Brian McCann Has Never Been a Train Robber

Bryan Harvey, who has previously written here about Jason Heyward and John Henry, is a high school teacher and poet, who writes for The Faster Times and The Lawn Chair Boys. His poetry has appeared in the Cold Mountain Review and DeckFight Press released his eBook, Everything That Dunks Must Converge, in April.

The best Westerns do not feature the men who laid the tracks for the railroad’s methodical predictability, and seldom do they make heroic the movements of a conductor checking his watch for an estimated time of arrival or of a gritty man, hunched over and sweaty, shoveling coal into a hot furnace. No, the best Westerns feature the men who threaten the set path with dynamite, upending the train’s metal cars, blowing open the safe’s cold door, holding passengers and employees at gunpoint, stealing the business man’s gold, and preventing the execution of plans laid in hard steel. In short, watching too many westerns can make a person believe that the only way to be a hero is to become the personification of riotous freedom. And, if you come to believe that rebellion is the stuff that makes men courageous, then you can also come to believe that order is a lukewarm drink sipped by quiet men. And baseball is full of quiet men.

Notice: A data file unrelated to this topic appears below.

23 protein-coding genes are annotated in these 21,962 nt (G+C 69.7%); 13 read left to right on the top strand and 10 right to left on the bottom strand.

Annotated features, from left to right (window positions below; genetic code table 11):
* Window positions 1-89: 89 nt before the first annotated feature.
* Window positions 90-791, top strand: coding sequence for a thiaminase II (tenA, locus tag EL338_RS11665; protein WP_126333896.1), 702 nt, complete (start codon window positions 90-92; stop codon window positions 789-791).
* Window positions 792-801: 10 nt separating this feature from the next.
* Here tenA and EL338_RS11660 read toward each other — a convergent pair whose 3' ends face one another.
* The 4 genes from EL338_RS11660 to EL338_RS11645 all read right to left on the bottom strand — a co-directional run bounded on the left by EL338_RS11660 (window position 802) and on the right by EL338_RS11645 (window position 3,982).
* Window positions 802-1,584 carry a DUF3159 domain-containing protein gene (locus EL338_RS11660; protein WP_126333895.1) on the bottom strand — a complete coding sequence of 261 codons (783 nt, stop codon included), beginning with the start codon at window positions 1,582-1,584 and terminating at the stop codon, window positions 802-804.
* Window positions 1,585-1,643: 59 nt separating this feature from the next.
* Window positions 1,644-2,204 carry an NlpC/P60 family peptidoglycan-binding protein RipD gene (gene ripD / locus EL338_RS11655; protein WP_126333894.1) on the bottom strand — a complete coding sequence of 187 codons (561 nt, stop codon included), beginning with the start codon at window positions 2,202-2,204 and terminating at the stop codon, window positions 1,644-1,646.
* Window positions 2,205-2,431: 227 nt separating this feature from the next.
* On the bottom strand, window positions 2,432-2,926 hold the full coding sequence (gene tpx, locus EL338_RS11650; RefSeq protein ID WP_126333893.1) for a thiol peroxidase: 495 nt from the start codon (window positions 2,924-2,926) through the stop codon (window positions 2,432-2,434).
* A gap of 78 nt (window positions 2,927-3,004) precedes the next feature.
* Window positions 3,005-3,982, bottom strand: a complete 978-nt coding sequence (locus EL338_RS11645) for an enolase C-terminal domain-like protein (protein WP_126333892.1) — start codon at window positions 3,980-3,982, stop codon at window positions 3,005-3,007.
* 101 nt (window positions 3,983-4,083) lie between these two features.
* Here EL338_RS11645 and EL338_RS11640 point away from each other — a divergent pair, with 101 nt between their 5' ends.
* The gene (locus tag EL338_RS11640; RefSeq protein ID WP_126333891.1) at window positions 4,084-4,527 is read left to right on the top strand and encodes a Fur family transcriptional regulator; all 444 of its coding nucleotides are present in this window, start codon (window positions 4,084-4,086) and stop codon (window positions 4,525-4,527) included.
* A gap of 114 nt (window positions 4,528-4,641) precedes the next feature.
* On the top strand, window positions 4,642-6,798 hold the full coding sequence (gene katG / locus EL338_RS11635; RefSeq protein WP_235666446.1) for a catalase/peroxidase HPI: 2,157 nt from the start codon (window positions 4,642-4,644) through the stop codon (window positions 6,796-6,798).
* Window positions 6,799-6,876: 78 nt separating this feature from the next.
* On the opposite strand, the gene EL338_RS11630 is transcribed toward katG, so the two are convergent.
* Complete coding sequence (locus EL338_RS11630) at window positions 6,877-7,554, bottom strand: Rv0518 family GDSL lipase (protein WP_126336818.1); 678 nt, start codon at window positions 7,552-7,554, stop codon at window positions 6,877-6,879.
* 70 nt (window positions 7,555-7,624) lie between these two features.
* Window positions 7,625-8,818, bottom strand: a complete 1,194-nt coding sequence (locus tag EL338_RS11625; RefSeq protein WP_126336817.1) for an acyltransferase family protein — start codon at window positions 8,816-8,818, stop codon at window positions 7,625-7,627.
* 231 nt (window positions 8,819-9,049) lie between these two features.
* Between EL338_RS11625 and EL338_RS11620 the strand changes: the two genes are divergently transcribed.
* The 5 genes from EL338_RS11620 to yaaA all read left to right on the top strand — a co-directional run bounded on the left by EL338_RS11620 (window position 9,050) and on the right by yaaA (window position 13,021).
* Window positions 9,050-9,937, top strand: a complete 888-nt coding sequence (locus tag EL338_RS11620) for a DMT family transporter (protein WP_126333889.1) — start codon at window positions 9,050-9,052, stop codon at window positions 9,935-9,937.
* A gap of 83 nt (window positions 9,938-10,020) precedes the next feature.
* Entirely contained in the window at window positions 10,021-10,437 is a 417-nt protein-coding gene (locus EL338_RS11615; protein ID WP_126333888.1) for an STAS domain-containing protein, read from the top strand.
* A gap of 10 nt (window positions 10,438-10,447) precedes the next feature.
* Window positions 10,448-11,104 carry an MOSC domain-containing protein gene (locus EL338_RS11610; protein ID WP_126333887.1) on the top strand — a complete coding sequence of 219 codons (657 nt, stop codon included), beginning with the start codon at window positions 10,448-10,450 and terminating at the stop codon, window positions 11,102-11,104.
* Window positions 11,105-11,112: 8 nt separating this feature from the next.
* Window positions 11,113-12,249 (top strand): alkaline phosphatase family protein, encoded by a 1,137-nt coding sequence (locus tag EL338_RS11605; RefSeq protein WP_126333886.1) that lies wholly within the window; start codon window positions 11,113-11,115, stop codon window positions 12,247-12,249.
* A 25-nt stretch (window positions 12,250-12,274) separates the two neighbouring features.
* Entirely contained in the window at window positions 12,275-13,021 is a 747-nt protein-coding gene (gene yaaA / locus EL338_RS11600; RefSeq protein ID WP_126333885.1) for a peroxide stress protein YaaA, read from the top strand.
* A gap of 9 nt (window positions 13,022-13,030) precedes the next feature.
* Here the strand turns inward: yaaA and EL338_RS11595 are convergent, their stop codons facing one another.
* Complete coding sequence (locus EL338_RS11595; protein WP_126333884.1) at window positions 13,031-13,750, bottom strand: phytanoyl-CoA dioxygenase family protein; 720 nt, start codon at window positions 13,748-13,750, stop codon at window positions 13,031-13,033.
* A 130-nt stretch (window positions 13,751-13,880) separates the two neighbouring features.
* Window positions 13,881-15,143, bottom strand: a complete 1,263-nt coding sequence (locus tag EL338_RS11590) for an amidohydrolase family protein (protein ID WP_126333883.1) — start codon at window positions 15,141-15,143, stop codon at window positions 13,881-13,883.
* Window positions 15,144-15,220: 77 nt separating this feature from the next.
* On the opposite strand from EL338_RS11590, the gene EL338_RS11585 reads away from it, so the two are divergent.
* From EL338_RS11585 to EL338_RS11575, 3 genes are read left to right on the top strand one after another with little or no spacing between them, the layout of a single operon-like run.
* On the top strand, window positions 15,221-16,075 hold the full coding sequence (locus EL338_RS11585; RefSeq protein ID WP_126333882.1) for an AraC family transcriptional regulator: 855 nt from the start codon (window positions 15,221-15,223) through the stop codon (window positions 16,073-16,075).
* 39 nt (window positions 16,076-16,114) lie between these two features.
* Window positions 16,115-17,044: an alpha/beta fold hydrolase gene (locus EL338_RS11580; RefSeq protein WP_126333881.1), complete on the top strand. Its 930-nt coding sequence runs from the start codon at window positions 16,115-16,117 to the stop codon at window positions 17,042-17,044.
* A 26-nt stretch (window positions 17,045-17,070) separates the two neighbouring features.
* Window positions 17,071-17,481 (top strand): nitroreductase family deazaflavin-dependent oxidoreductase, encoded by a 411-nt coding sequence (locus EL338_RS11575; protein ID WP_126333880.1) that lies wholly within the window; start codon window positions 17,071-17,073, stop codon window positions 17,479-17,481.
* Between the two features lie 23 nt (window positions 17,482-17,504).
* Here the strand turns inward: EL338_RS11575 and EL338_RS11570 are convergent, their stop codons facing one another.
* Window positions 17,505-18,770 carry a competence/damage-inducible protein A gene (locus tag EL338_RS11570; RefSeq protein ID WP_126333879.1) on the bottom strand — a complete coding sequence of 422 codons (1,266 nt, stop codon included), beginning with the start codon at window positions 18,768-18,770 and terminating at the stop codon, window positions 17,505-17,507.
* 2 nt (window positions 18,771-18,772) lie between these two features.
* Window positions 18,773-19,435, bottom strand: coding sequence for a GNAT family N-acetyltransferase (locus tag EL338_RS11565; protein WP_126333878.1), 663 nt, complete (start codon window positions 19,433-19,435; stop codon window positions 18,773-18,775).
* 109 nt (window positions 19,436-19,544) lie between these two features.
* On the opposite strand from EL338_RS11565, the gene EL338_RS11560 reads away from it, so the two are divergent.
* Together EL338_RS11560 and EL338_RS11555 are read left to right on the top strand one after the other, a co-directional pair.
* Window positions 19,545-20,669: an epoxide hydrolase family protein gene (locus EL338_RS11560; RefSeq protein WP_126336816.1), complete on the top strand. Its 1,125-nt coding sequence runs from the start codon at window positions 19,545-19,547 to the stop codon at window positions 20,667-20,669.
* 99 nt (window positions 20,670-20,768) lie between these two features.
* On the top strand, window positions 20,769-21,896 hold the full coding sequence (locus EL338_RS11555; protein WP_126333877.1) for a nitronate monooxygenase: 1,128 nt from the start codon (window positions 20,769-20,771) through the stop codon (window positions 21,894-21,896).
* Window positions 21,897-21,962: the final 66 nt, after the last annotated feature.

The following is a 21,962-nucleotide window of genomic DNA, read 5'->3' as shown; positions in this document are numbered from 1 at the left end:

Brian McCann has never been a dynamo, and he’s never been a train robber. There is no mystery to the Braves catcher. He’s homegrown and ripe with familiarity–another ballplayer taught to swing a bat by his father. And, if he were in a Western, he’d probably have a green visor and an accountant’s arm bands, because the truth of the matter is that Brian McCann’s game has always been calculated, reduced or enhanced by a score on an eye test, a vision-correcting prescription, or how many starts can a catcher make without blowing out his knees. Nothing about Brian McCann has sparked our imaginations to run wild about whether he’s killed a man, got a family somewheres, or just how far can he hit a baseball. By consistently hitting around twenty home runs every season, he’s shown himself to be a power hitter that always makes contact, and there’s something less dramatic about a slugger who doesn’t come to the plate with an all or nothing mentality. In other words, Brian McCann, in all of his chubby generosity, has found a way to be too dependable for his own good, for his style of play is not as inspiring as say a Buster Posey’s, who has risked his very life protecting the plate. And, while announcers, fans, and analysts weep over his tragic sacrifice, the cuddly McCann is discussed in a manner that, like his name, suggests he is merely capable. Both men are catchers, but only one is followed through swinging saloon doors by hushed whispers and pointed fingers. Only one of them is a gunslinger, and Brian McCann is not that man.Brian McCann, in all of his chubby generosity, has found a way to be too dependable for his own good